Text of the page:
Empirically, the paper is based on in-depth and focus group interviews with Finnish academics working in social sciences. The study discerns four core temporal conflicts: 1) scheduled time vs. body time, 2) scheduled time vs. timeless time, 3) scheduled time vs. career time, and 4) scheduled time vs. family time. However, academics are not victims but active actors who respond to the demands of scheduled time in diverse ways. The paper sheds light on how academics navigate the temporal conflicts, build strategies for achieving temporal autonomy, and craft personally fitting ways to live and work under the dominance of scheduled time. Furthermore, scheduled time itself is complex and multilayered in nature, thereby creating paradoxes and counter-effects to the intended effects, when, for instance, the pursuit for the control of time results in the loss of control.
Not enough time: on the neglect of the temporal dimension of science in STS research
In this paper I argue that despite the epistemic significance of the category of time in scientific knowledge production, it has so far almost completely escaped attention of Science & Technology Studies (STS) scholars, and that this unfortunate state of affairs needs to be changed.
Science & Technology Studies (STS) have revolutionized our understanding of science and its day-to-day practice, its relationship to other segments of society, and the nature of knowledge it produces. Through numerous empirical case studies STS have provided us with a detailed picture of the process and situatedness of scientific knowledge production. In this paper I argue, however, that in studying the epistemic role of various variables/parameters that take part in this process, STS scholars have excessively focused on traditional social categories, such as "interests" and "power relations", while the category of time and its epistemic significance almost completely escaped their attention. Since the constitutive role of time in scientific knowledge production - as in any other human activity - is beyond discussion, as I will demonstrate on a few selected studies of scientific practice, I argue for a more systematic and focused STS research on the temporal dimension of science and its epistemic function. Such research would not only yield better understanding of the mechanisms of scientific knowledge production; it could also substantially contribute to our understanding of the diverse temporalities of science and thus might play a crucial "corrective" role in the recent debates on "fast vs. slow" science/academia.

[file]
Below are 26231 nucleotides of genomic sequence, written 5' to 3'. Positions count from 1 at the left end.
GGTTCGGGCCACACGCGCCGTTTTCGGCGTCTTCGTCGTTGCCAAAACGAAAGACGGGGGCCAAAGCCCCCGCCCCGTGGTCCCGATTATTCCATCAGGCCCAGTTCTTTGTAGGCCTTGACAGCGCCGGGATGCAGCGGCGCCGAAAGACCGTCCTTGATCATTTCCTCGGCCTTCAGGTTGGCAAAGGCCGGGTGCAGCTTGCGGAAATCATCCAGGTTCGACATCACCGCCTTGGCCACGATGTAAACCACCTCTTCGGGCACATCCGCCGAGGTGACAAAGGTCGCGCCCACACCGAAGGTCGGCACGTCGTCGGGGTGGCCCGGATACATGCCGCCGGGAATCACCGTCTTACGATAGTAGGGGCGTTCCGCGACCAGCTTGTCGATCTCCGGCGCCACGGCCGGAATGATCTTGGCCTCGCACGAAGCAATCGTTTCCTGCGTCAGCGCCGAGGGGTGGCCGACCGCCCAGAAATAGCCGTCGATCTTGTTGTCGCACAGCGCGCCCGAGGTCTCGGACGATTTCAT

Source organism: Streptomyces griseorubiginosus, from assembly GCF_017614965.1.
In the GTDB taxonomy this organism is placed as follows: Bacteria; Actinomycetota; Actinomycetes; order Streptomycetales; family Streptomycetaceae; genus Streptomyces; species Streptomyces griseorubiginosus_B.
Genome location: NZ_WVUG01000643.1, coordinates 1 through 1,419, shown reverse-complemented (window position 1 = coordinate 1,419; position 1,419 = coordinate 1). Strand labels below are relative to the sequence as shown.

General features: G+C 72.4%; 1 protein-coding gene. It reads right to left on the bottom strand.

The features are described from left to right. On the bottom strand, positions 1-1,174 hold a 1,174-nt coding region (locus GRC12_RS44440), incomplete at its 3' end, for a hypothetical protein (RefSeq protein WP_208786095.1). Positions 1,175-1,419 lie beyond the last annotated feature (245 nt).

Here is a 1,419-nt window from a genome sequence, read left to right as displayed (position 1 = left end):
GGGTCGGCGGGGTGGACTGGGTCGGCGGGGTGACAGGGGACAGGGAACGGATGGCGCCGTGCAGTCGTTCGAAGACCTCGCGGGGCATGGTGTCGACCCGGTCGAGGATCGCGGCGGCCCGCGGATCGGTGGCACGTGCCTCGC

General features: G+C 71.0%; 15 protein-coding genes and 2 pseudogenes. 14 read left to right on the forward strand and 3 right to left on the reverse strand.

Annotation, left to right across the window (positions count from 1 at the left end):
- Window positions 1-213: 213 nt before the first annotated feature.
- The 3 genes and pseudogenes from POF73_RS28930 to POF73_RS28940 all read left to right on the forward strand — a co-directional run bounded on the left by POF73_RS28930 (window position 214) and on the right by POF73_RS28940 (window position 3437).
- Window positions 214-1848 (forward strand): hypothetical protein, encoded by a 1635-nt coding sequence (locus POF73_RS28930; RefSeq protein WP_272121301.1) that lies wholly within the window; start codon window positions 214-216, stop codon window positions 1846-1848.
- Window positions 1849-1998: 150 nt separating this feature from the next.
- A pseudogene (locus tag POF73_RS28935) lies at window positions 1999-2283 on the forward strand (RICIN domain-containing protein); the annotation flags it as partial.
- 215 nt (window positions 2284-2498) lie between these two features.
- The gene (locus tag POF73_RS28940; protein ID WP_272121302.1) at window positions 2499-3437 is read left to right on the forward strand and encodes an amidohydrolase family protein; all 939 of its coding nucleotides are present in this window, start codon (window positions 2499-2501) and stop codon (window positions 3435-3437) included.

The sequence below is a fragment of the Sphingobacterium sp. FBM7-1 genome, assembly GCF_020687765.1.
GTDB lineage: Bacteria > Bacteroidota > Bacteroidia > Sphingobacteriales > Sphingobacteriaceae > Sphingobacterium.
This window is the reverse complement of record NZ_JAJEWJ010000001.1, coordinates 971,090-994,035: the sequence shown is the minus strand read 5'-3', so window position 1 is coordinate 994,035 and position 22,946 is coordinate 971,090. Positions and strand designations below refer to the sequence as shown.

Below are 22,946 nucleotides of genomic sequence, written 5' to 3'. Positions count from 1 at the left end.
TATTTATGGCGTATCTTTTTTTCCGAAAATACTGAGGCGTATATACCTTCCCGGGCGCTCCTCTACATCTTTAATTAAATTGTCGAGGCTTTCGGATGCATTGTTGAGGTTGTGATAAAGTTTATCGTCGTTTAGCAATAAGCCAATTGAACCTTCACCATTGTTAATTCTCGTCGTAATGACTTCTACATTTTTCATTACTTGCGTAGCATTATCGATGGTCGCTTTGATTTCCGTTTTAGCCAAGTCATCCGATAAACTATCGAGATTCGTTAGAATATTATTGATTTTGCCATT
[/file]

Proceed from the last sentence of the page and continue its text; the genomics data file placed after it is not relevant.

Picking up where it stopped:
Slow professing from the margins of academia
This paper uses an auto-ethnographic perspective to explore questions about what temporalities of knowledge production means from the perspective of precarious academic labourers.
In 2005, Meneley and Young published their edited volume, Auto-Ethnographies: The Anthropology of Academic Practices, in which various anthropologists employed a critical ethnographic approach to reflecting on the academy, and “the ways in which current intellectual practices are produced within various institutional, national, and international constellations of meaning and power” (1). This paper adopts these writers’ critical and reflexive perspective, turning the lens toward what intellectual practice means for the generations of scholars working as precarious academic labourers, or move into careers primarily outside of the academy. From the perspective of the many who work within the academy on short-term teaching contracts, what do concerns about slow or fast professing mean? What do (or perhaps should) these reflections mean for how those of us still working within or on the margins the academy approach teaching and training the next generation of anthropologists? Drawing on years of informal discussion and participant-observation, this paper begins to explore how and in what ways these questions about temporalities of knowledge production matters today for marginalized academics and those working beyond the academy.
This panel is closed to new paper proposals.